Can't Straighten Your Elbow Without Pain? Easy Care Strategies

Can't Straighten Your Elbow Without Pain? Easy Care Strategies

Have you ever tried to straighten your elbow and felt a sharp pain? You're not alone. 

This discomfort, commonly called tennis elbow, stems from overuse of the elbow joint. It occurs when the tendons that connect your forearm muscles to the outer bone of your elbow become inflamed. If you've noticed pain radiating down the back of your forearm when you straighten or fully extend your arm, you're likely dealing with tennis elbow.

But it’s not just tennis players who are at risk. Many sports and activities can lead to this painful condition. Let us break down the various causes of this type of elbow pain for you, as well as recovery tools, treatment strategies, and prevention tips.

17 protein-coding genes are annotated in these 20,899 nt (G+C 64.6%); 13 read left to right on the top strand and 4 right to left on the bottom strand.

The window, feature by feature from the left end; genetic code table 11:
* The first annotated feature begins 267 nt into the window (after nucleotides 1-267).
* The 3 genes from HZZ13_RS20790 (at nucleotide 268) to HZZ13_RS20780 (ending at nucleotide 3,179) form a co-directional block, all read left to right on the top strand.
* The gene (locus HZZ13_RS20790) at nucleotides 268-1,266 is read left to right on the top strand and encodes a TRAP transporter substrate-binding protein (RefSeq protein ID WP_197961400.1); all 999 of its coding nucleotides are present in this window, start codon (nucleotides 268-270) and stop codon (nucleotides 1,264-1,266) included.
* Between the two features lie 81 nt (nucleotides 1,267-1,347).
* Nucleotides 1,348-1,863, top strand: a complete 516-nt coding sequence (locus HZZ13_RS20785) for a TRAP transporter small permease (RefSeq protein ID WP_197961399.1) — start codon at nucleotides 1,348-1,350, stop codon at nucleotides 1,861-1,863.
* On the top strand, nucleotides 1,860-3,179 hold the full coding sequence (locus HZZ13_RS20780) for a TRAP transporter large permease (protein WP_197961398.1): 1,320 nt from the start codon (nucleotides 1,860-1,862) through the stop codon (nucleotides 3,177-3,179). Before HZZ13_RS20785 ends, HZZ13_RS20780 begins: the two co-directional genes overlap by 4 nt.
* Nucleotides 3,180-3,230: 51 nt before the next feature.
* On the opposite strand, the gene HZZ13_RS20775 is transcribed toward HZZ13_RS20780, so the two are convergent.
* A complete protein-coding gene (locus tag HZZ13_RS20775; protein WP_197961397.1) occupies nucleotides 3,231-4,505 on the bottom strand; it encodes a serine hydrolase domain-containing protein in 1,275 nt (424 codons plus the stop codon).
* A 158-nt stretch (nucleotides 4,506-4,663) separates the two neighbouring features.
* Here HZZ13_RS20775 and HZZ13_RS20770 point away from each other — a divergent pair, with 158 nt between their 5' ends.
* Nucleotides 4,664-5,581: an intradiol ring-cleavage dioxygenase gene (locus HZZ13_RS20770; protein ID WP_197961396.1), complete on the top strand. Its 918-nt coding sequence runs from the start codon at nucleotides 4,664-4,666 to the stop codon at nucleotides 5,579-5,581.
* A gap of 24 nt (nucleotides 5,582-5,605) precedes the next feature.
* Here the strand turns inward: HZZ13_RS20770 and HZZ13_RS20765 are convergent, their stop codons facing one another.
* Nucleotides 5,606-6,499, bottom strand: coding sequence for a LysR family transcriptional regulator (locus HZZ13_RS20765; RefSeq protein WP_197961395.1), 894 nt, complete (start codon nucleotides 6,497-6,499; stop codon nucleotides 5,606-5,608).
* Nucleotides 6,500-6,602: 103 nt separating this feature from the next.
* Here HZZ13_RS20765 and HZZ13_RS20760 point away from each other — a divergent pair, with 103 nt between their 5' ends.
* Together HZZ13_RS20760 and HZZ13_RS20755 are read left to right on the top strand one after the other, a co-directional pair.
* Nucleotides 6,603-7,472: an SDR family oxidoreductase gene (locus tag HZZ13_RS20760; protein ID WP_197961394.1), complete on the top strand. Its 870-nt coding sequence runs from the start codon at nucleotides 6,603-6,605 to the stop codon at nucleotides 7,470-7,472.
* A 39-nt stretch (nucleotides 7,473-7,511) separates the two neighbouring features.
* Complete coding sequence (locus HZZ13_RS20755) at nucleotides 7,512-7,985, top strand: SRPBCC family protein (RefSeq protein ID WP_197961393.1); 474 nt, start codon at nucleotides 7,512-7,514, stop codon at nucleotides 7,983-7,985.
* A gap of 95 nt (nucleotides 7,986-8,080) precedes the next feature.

Understanding Elbow Pain

Officially called lateral epicondylitis, tennis elbow is an inflammation of tendons in your elbow area. These tendons are crucial in connecting your forearm muscles to the outer bone of your elbow. During an activity, the muscle called the extensor carpi radialis brevis (ECRB) usually takes the brunt of the stress. But overuse can weaken this muscle, leading to minute tears in the tendon. Once these tears become inflamed, that's when the pain kicks in.

Your road to recovery will likely involve physical therapy. You can expect manual therapy techniques like soft tissue mobilization, during which the physical therapist applies consistent pressure on the tissue around your elbow. Carrying out exercises at home — for example, foam rolling — can help you regain full functionality of your elbow with significantly less pain.

Possible Causes

You’re probably wondering, “Why does my elbow hurt when I try to straighten it?” The reality is multiple conditions could be the culprit. Potential causes include:

  • Tennis elbow: People in jobs requiring repetitive, vigorous forearm use (such as athletes, painters, cooks, butchers, and carpenters) are especially prone to tennis elbow.
  • Golfer’s elbow: Officially known as medial epicondylitis, golfer’s elbow causes pain primarily on the inside part of your elbow when straightening your arm.